Torres lived in hostels, travelled on budget airlines and ate only twice a day. Despite the less-than-luxurious circumstances, however, Torres thoroughly enjoyed conducting an independent study on accents, colloquialisms, tone and manner of speech in different European countries. “It really made me more open-minded,” he said. “For example, one of my fellow students who was French, was kind of loud and always sounded angry to me. With time though I realized that’s just the way they speak.”
Apart from verbal communication, Torres was also interested in communication through body language. That, in particular, was what attracted him to social anthropology. “Not all communication is verbal. Some of it is said through your body language and sometimes it’s a combination of both. I wanted to study how body language coordinated with work,” said Torres.
With the help of linguistics professor Pamela Munro, he conducted a study on dementia patients in assisted living homes. He studied the participation frameworks of the residents—how the elderly communicated without speaking. “I think it’s important for us to understand what they’re trying to communicate, especially from a caretaker perspective. Its important for [caretakers] to understand when they’re in pain, when they need help.” Torres found that patients gave several nonverbal indicators with their body language. For example, the amount of times the word ‘no’ was repeated was an indication of the level of the person’s unwillingness to do or participate in activities.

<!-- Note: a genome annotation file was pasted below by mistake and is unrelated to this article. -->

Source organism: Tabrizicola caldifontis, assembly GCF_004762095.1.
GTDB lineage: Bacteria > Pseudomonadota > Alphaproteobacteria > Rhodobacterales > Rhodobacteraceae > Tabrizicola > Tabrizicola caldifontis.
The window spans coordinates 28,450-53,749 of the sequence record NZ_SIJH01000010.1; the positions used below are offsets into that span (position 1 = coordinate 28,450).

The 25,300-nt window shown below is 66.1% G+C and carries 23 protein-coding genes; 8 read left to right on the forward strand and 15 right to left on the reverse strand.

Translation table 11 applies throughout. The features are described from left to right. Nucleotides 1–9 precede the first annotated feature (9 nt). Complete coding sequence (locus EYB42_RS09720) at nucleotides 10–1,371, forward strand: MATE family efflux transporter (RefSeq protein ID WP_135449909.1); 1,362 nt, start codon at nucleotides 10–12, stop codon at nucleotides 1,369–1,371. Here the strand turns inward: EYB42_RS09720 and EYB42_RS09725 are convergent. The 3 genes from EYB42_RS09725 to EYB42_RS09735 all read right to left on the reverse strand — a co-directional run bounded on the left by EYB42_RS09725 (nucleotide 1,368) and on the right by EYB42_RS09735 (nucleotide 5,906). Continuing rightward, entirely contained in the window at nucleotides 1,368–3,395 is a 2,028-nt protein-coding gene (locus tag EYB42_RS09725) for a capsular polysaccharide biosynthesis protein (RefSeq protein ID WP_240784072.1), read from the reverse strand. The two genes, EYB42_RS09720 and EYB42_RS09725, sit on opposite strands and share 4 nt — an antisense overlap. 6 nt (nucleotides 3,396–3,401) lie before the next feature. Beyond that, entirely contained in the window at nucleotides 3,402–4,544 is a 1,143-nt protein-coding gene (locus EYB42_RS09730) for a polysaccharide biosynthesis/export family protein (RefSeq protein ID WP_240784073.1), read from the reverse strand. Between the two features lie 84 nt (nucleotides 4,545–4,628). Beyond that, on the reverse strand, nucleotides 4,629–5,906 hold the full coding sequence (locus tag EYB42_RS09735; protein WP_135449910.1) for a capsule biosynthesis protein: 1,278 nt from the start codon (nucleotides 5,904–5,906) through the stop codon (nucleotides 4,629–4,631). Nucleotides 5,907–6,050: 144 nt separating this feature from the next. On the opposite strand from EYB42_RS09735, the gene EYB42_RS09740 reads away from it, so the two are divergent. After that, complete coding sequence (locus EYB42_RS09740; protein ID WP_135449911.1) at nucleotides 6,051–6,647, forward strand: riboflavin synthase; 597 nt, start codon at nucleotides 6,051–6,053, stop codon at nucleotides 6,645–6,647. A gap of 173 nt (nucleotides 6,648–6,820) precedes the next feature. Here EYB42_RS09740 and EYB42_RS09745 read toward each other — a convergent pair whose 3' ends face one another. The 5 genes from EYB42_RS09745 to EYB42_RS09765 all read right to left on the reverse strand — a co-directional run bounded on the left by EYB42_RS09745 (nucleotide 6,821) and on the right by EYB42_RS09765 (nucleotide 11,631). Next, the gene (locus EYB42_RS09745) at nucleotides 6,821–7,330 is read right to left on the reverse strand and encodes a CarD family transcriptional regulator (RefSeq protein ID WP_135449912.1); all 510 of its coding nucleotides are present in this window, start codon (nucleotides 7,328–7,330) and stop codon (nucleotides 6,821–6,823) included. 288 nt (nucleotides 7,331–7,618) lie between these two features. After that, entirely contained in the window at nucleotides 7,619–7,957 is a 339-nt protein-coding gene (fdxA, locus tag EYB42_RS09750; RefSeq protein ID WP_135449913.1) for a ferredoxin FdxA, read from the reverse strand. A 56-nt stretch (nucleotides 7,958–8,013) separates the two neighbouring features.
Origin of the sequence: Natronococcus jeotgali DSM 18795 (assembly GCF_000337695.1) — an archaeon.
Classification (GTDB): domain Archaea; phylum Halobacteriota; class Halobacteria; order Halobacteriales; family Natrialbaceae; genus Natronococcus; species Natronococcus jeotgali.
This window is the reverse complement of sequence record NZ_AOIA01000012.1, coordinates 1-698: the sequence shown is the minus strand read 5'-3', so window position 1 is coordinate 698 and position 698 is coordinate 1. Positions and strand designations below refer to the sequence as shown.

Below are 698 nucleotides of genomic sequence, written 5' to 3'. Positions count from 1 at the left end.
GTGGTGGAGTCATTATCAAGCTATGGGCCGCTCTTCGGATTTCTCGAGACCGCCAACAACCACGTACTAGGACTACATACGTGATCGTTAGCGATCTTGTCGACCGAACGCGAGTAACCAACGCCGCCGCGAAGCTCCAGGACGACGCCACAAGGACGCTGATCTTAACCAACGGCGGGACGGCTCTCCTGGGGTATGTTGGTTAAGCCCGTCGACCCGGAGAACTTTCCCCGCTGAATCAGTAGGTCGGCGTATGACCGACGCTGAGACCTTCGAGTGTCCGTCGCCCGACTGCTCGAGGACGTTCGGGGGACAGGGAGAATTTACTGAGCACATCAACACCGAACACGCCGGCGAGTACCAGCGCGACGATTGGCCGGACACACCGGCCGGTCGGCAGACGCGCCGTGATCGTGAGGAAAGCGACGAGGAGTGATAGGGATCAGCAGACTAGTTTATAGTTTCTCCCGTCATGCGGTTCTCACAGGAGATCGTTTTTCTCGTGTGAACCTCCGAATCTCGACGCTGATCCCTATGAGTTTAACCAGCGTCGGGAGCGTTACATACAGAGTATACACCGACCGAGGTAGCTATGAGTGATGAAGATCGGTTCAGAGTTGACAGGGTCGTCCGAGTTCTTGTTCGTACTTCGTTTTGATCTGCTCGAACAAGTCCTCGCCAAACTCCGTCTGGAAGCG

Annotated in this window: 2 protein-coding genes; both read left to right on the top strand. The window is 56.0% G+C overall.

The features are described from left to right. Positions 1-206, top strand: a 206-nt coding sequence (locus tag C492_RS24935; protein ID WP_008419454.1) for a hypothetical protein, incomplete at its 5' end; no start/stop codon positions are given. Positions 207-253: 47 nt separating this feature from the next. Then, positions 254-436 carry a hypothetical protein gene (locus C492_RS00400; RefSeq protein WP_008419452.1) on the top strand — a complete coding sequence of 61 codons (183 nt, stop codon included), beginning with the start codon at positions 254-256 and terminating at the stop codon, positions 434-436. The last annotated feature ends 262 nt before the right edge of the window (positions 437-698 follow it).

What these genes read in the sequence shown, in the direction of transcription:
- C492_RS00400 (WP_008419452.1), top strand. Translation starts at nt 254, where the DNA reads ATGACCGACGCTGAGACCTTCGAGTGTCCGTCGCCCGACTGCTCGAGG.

“There was this one woman who couldn’t move, so her husband used to feed her. She used to raise her eyebrows to communicate, so if she was done, she’d raise her eyebrows. If she wanted to call her husband’s attention, she would raise her eyebrows,” explained Torres. This study, conducted with the help of Professor Goodwin, was presented at academic seminars by Torres. “It was one of the best moments at UCLA when Professor Goodwin got a bit teary eyed when I was presenting,” he said. “It meant so much that someone I look up to and respect thought I was what I did was good.”
Torres was a strong believer that the most important Bruin quality was a thirst for creating and discovering knowledge. His many research projects were testimony to this very belief. One of his projects dealt with Arawakan, a Native American language spoken in Central America. He worked under Professor Munro, and, with the help of a consultant, was able to create a written dictionary for the dying dialect. His skills as a linguistics major helped a great deal in the creation of certain spellings. “We had to analyze word—the phonetics and etymology to figure out how to spell it,” he explained.
Torres helped Professor Munro compile the words and create a textbook and dictionary for the language, both of which were published. He was also able to write in the language after his work and even created short stories. “It felt really good to try and revive a dying language and provide material for kids. Now kids in Central America can use the dictionary and textbook when they need to,” he said. “And I was really happy that I could write short stories myself.”
When asked about his plans after graduation, Torres commented: “I keep saying that graduation will be my most memorable moment at UCLA. It’ll be an emotional moment, and I’ll probably be overwhelmed. But I hope to come back for graduate school, and continue my research work.”